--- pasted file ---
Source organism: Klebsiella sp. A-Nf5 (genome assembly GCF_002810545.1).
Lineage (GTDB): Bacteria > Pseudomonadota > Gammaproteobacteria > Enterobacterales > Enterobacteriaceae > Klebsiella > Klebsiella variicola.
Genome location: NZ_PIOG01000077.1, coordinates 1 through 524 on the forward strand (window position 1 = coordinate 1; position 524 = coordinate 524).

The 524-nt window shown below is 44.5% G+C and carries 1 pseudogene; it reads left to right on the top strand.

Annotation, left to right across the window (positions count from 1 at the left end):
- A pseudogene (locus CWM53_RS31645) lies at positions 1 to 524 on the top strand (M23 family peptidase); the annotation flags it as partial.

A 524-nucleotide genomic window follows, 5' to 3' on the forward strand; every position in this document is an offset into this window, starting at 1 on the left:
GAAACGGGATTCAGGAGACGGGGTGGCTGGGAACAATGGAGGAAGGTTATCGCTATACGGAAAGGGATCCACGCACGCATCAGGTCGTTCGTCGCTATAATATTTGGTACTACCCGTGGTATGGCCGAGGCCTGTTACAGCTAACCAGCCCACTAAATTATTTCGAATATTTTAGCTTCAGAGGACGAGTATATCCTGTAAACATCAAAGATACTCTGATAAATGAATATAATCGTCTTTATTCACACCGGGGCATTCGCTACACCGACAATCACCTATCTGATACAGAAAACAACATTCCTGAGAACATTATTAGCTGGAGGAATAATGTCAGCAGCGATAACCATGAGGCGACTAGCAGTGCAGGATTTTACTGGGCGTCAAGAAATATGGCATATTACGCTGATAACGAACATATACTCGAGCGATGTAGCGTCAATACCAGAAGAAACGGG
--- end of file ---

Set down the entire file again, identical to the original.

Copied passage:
Source organism: Klebsiella sp. A-Nf5 (genome assembly GCF_002810545.1).
Lineage (GTDB): Bacteria > Pseudomonadota > Gammaproteobacteria > Enterobacterales > Enterobacteriaceae > Klebsiella > Klebsiella variicola.
Genome location: NZ_PIOG01000077.1, coordinates 1 through 524 on the forward strand (window position 1 = coordinate 1; position 524 = coordinate 524).

The 524-nt window shown below is 44.5% G+C and carries 1 pseudogene; it reads left to right on the top strand.

Annotation, left to right across the window (positions count from 1 at the left end):
- A pseudogene (locus CWM53_RS31645) lies at positions 1 to 524 on the top strand (M23 family peptidase); the annotation flags it as partial.

A 524-nucleotide genomic window follows, 5' to 3' on the forward strand; every position in this document is an offset into this window, starting at 1 on the left:
GAAACGGGATTCAGGAGACGGGGTGGCTGGGAACAATGGAGGAAGGTTATCGCTATACGGAAAGGGATCCACGCACGCATCAGGTCGTTCGTCGCTATAATATTTGGTACTACCCGTGGTATGGCCGAGGCCTGTTACAGCTAACCAGCCCACTAAATTATTTCGAATATTTTAGCTTCAGAGGACGAGTATATCCTGTAAACATCAAAGATACTCTGATAAATGAATATAATCGTCTTTATTCACACCGGGGCATTCGCTACACCGACAATCACCTATCTGATACAGAAAACAACATTCCTGAGAACATTATTAGCTGGAGGAATAATGTCAGCAGCGATAACCATGAGGCGACTAGCAGTGCAGGATTTTACTGGGCGTCAAGAAATATGGCATATTACGCTGATAACGAACATATACTCGAGCGATGTAGCGTCAATACCAGAAGAAACGGG